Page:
Saturday, August 14, 2010

Gwanghwamun inauguration

I decently couldn't miss the inauguration of Gwanghwamun after all those years of waiting and following every step of the restoration. Furthermore, the weather made the short walk almost pleasant. Last night, a massive thunderstorm raged over our heads, relentlessly pouring buckets everywhere like an unruly army of Fantasia brooms, and today, a bright ray of sun even illuminated Sejongno right after the balloons lifted the banner hiding the gate's nameplate.

4,000 guests and thousands of Seoul citizens attended the show, waiting for a long limousine to arrive from Hyojaro and drop LEE Myung-bak in a pale yellow hanbok. The President reached his place like a Jeoson rock star, accompanied with classical music, and making everyone wonder what the show was all about : the 65th anniversary of Independence, Gwanghwamun inauguration, or a political meeting* ?

Quite an atmosphere, indeed : the colors, music and balloons were sometimes more reminiscent of a Fourth of July in Armpit, Tennessee, or a Bastille Day in a small village in rural Cantal. The National Anthem, sung four times by pro singers, Independence veterans, young kids, and all together, kind of put the focus back on the event.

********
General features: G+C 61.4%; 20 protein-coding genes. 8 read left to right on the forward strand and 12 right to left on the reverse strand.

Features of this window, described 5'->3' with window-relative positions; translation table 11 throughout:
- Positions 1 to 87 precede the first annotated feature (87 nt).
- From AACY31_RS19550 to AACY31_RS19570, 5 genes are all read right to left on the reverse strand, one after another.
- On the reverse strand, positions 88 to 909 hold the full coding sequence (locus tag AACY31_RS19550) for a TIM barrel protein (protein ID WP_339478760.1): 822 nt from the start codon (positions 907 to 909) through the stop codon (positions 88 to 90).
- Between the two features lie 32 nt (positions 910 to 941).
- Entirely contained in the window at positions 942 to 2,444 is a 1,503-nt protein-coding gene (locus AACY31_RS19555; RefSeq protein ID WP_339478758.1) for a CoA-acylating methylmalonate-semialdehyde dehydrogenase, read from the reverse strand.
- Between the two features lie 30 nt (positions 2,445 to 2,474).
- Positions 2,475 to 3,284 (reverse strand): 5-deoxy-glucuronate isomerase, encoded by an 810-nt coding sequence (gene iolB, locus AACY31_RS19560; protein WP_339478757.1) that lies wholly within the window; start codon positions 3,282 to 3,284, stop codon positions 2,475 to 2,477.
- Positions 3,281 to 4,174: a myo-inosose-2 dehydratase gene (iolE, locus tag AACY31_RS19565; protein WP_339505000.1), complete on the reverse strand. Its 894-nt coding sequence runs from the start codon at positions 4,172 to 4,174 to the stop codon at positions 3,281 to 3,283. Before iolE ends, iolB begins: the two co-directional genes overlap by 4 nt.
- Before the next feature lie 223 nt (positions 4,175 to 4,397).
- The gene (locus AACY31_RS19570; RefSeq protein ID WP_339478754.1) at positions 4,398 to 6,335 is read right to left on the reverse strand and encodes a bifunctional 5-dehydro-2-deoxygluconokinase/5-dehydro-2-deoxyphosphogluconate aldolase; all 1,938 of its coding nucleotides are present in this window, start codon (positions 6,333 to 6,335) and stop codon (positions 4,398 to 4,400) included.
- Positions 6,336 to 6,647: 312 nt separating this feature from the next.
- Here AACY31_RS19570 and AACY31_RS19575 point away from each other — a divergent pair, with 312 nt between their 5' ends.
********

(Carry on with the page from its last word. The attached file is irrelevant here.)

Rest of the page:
The nameplate was quickly and successfully unveiled, so that the Presidential speech could start. Nice words about "fair society" (a few days after a massive Presidential Pardon for top politicians and businessmen) and reunification (mostly to introduce a new "reunification tax").

100 years after the official beginning of the Japanese occupation**, LEE also saluted the formal apologies from Naoto Kan : for the first time, a Japanese Government recognized the fact that the annexation was "against the will of the Korean people".

And for the first time, the other day, Japanese extreme-right die harders made a big mistake by inviting Jean-Marie Le Pen and other controversial European figures at Yasukuni : they wanted to react to Kan's refusal to visit this controversial shrine, but doing so, they also exposed their true nature and imposture to their own fellow citizens. Maybe, this time, the Japanese people will start to contest this troubled minority the right to decide who can remain a Prime Minister, and the right to decide what must be written in history textbooks.

Seoul Village 2010

* of course, Independence and Gwanghwamun are also about politics.
** as we all know, it started earlier in Dokdo.

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